The books that shaped me: Hollie McNish

·6-min read
Photo credit: Hearst Owned
Photo credit: Hearst Owned

Welcome to 'The books that shaped me' - a Good Housekeeping series in which authors talk us through the reads that stand out for them. This week, we're hearing from poet Hollie McNish. She's the author of five collections of poetry, including her latest Slug, and won the Ted Hughes Award for Nobody Told Me. Hollie performs alongside Wana Udobang in A Toast to the People as part of the Edinburgh International Festival on Wednesday 25 August, 8pm.

What impact have books have had on you as a person and an author?

The biggest. The best. They have taken me to so many more places than one life would allow without them. Undoubtedly, they’ve made me a more imaginative and hopefully a nicer, more understanding person after seeing lives that I wouldn’t otherwise know about. I really cannot imagine my life without books. I never start writing or editing any poems of my own without first reading someone else’s poetry or prose for at least fifteen minutes. A lot of my own poems are scribbled in the pages of other books (sorry!).

The childhood book that’s stayed with you...

There were so many I loved but I have to say The Lion, The Witch and The Wardrobe by CS Lewis. I haven’t read it again as an adult. In fact, I only read it once when I was maybe 11 or 12 so I didn’t really ‘get’ much of the religious imagery that some people aren’t so keen on. But the feeling that I had at the end when the children came back through the wardrobe and remembered the world they had almost forgotten absolutely blew my mind. The time travel blew my mind. I still remember this tingly feeling rushing through me for ages every time I thought about that ending. It was breath-taking. Plus, my granny had a bungalow and in the attic there was a wardrobe with some old fur coats in that you could walk through and then walk on a ledge around between the walls and come out at another cupboard. It was a tiny wee walkway and you had to watch out for rats, but still, Narnia was there!

I haven’t passed this book down to my daughter. I haven’t passed many books down to her. I’ve never forced that. I know some parents are very keen for their children to read their beloved childhood books, but looking at them now, many of the ‘classics’ of my childhood unfortunately contain quite a bit of racism, sexism, fat-shaming and so on and I think there are enough amazing new authors that she’s reading for me not to worry that she’s not sharing my younger reading lists. Jacqueline Wilson is the one author who we share a love of.

Your favourite book of all time...

This is a horrible question! But I’m going to choose the book that came immediately to mind and that is Glue by Irvine Welsh. It is a novel about four friends, which begins with their births and follows them through adolescence and beyond. I’ve never felt so attached to characters as I did in that book and have definitely never stayed awake all night sobbing after reading a book, but I did when I read that. I finished it at 1am and cried till I had to get up for the school run! My second choice would be The Bluest Eye by Toni Morrison.

The book you wish you’d written...

This idea has never crossed my mind and I’m not sure there is one. I normally feel more a sense of awe or relief than wishing in this way. There is a poet Jasmine Cooray who once read a brilliant poem on a topic that I was trying to write about at the time. I remember watching her and thinking ‘incredible, that’s done then’ and leaving it at that! Perhaps, if any, I’m in awe of authors who can keep the attention of a young child. So perhaps Julia Donaldson. I think A Squash and A Squeeze is one of the cleverest ideas for a story (and life philosophy if you ever find yourself jealous of people with bigger houses!).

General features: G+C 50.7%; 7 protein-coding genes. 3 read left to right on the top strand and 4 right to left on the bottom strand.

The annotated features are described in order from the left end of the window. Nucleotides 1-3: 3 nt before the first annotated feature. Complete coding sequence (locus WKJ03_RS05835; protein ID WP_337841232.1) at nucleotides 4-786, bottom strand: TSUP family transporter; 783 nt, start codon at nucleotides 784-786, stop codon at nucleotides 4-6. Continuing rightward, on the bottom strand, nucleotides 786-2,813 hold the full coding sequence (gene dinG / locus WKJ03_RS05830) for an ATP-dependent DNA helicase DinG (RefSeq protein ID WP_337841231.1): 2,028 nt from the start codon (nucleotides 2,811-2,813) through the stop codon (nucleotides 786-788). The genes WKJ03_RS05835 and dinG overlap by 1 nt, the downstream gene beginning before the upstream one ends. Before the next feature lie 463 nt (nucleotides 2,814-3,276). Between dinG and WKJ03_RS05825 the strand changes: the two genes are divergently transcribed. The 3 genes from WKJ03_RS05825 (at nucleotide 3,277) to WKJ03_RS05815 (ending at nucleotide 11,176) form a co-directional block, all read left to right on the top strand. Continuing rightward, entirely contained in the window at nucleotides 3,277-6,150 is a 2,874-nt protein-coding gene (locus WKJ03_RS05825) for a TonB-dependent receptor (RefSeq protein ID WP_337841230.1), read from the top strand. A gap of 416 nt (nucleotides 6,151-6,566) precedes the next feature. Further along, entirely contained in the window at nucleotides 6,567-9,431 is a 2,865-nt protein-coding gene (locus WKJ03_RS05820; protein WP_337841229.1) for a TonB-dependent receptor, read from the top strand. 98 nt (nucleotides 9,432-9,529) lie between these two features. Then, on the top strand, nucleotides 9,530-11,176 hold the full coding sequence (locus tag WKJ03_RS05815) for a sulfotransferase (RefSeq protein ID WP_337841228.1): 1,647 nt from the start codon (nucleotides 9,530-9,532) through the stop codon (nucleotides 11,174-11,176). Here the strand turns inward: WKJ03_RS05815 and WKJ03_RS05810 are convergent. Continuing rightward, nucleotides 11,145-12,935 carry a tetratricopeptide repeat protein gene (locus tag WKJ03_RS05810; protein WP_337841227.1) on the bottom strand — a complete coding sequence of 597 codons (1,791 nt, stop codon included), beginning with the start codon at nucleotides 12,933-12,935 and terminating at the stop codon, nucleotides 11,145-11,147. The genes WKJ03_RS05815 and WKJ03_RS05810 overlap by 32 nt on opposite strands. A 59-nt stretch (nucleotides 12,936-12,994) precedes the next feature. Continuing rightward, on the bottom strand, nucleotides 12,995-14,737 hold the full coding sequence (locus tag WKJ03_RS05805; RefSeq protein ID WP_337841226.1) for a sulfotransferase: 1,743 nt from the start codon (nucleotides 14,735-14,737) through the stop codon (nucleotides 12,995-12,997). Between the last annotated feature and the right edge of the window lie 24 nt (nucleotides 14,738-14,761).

The book you wish everyone would read...

Probably The Bluest Eye by Toni Morrison or Irvine Welsh’s Glue or My Name Is Why by Lemn Sissay or any of the Bare Reality series of photography books by Laura Dodsworth. For various reasons. For children, So Much by Trisha Cooke, just because it’s so lovely.

The book that got you through a hard time...

In all honesty, if I’m feeling a bit down or grief-stricken or worried, I don’t tend to sit still. I want to get outside and remind myself that the world is a big place and things will be ok. In times of need I tend to turn to my bike more than books. Saying this, I find escaping a lovely thing. So I tend to pick up Gormenghast, which I’ve been trying to get through for years and love to dip in and out of when I’m just a bit done with the real world. I also veer towards a poetry anthology by Bloodaxe called Staying Alive. It’s got poems suited to every emotion and I love it. But I’d still rather just go for a slow bike ride or to the pub with some friends or put on some Shakira and dance round my bedroom.

The book that uplifts you...

Calm Down Boris! by Sam Lloyd. This is a kid’s book with a big furry orange puppet inbuilt into it. I was a bit tipsy one night after lunchtime drinks with mates and my daughter, when I was home, asked for this book that bedtime. Because I was, well, slightly drunk, I really went for it; accents, singing, improvising new storylines. I even started an argument with the puppet, who I decided that night thought I was an idiot. After that, my kid asked me to read this book every night for about three years. Whatever bad mood I was in or however tired I was, I always felt better after being forced into silly arguments with this hand puppet. It also allowed my daughter to insult me, which she obviously loved too. I’ll not mention the obvious links with our current prime minister, but that shared name did add something for me.

Slug (And Other Things I've Been Told To Hate) by Hollie McNish is out now

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